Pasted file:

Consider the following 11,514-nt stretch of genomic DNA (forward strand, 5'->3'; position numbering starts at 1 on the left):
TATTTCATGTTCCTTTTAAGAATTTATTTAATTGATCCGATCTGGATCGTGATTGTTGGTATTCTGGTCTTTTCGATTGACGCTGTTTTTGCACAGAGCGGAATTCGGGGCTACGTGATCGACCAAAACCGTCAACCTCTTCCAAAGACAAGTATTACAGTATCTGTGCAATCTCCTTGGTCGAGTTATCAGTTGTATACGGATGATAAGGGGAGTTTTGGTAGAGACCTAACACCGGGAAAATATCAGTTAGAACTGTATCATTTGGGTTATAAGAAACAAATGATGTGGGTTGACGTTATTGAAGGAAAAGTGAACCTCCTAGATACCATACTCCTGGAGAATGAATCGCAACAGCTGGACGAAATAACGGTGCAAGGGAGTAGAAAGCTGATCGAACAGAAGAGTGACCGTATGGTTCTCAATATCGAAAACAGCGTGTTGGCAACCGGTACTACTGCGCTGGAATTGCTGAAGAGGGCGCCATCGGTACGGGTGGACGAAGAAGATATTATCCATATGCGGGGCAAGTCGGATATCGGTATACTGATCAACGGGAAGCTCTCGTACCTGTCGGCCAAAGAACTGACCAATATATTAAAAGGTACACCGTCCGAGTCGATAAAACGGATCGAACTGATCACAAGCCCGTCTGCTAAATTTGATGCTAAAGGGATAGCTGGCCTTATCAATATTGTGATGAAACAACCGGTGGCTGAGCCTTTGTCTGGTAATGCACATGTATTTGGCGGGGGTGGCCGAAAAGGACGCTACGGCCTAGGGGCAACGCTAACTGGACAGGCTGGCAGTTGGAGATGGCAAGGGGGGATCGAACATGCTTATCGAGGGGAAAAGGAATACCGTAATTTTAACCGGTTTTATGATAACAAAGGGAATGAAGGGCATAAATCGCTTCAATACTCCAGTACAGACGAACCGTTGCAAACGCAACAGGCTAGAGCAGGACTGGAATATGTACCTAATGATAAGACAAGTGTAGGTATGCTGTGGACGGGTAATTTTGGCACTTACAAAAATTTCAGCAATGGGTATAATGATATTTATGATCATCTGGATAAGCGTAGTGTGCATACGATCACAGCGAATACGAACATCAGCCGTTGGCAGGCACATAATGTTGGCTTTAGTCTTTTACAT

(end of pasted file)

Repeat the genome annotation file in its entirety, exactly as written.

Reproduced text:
Consider the following 11,514-nt stretch of genomic DNA (forward strand, 5'->3'; position numbering starts at 1 on the left):
TATTTCATGTTCCTTTTAAGAATTTATTTAATTGATCCGATCTGGATCGTGATTGTTGGTATTCTGGTCTTTTCGATTGACGCTGTTTTTGCACAGAGCGGAATTCGGGGCTACGTGATCGACCAAAACCGTCAACCTCTTCCAAAGACAAGTATTACAGTATCTGTGCAATCTCCTTGGTCGAGTTATCAGTTGTATACGGATGATAAGGGGAGTTTTGGTAGAGACCTAACACCGGGAAAATATCAGTTAGAACTGTATCATTTGGGTTATAAGAAACAAATGATGTGGGTTGACGTTATTGAAGGAAAAGTGAACCTCCTAGATACCATACTCCTGGAGAATGAATCGCAACAGCTGGACGAAATAACGGTGCAAGGGAGTAGAAAGCTGATCGAACAGAAGAGTGACCGTATGGTTCTCAATATCGAAAACAGCGTGTTGGCAACCGGTACTACTGCGCTGGAATTGCTGAAGAGGGCGCCATCGGTACGGGTGGACGAAGAAGATATTATCCATATGCGGGGCAAGTCGGATATCGGTATACTGATCAACGGGAAGCTCTCGTACCTGTCGGCCAAAGAACTGACCAATATATTAAAAGGTACACCGTCCGAGTCGATAAAACGGATCGAACTGATCACAAGCCCGTCTGCTAAATTTGATGCTAAAGGGATAGCTGGCCTTATCAATATTGTGATGAAACAACCGGTGGCTGAGCCTTTGTCTGGTAATGCACATGTATTTGGCGGGGGTGGCCGAAAAGGACGCTACGGCCTAGGGGCAACGCTAACTGGACAGGCTGGCAGTTGGAGATGGCAAGGGGGGATCGAACATGCTTATCGAGGGGAAAAGGAATACCGTAATTTTAACCGGTTTTATGATAACAAAGGGAATGAAGGGCATAAATCGCTTCAATACTCCAGTACAGACGAACCGTTGCAAACGCAACAGGCTAGAGCAGGACTGGAATATGTACCTAATGATAAGACAAGTGTAGGTATGCTGTGGACGGGTAATTTTGGCACTTACAAAAATTTCAGCAATGGGTATAATGATATTTATGATCATCTGGATAAGCGTAGTGTGCATACGATCACAGCGAATACGAACATCAGCCGTTGGCAGGCACATAATGTTGGCTTTAGTCTTTTACAT